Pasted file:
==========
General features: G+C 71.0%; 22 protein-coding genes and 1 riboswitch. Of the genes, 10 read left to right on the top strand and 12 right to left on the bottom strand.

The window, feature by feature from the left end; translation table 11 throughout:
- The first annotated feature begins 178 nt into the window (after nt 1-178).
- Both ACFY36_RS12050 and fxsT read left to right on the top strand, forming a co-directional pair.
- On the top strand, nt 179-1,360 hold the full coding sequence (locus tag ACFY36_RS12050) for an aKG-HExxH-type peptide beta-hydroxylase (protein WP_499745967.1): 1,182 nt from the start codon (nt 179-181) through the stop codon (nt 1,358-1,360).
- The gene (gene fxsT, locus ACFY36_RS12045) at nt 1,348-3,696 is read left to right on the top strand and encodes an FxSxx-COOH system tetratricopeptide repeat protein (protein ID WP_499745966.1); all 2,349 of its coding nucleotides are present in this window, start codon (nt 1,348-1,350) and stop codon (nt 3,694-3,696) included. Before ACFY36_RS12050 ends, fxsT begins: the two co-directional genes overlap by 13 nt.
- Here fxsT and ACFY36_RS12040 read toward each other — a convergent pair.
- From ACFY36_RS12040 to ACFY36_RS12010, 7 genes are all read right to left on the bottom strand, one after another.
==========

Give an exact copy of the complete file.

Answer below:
General features: G+C 71.0%; 22 protein-coding genes and 1 riboswitch. Of the genes, 10 read left to right on the top strand and 12 right to left on the bottom strand.

The window, feature by feature from the left end; translation table 11 throughout:
- The first annotated feature begins 178 nt into the window (after nt 1-178).
- Both ACFY36_RS12050 and fxsT read left to right on the top strand, forming a co-directional pair.
- On the top strand, nt 179-1,360 hold the full coding sequence (locus tag ACFY36_RS12050) for an aKG-HExxH-type peptide beta-hydroxylase (protein WP_499745967.1): 1,182 nt from the start codon (nt 179-181) through the stop codon (nt 1,358-1,360).
- The gene (gene fxsT, locus ACFY36_RS12045) at nt 1,348-3,696 is read left to right on the top strand and encodes an FxSxx-COOH system tetratricopeptide repeat protein (protein ID WP_499745966.1); all 2,349 of its coding nucleotides are present in this window, start codon (nt 1,348-1,350) and stop codon (nt 3,694-3,696) included. Before ACFY36_RS12050 ends, fxsT begins: the two co-directional genes overlap by 13 nt.
- Here fxsT and ACFY36_RS12040 read toward each other — a convergent pair.
- From ACFY36_RS12040 to ACFY36_RS12010, 7 genes are all read right to left on the bottom strand, one after another.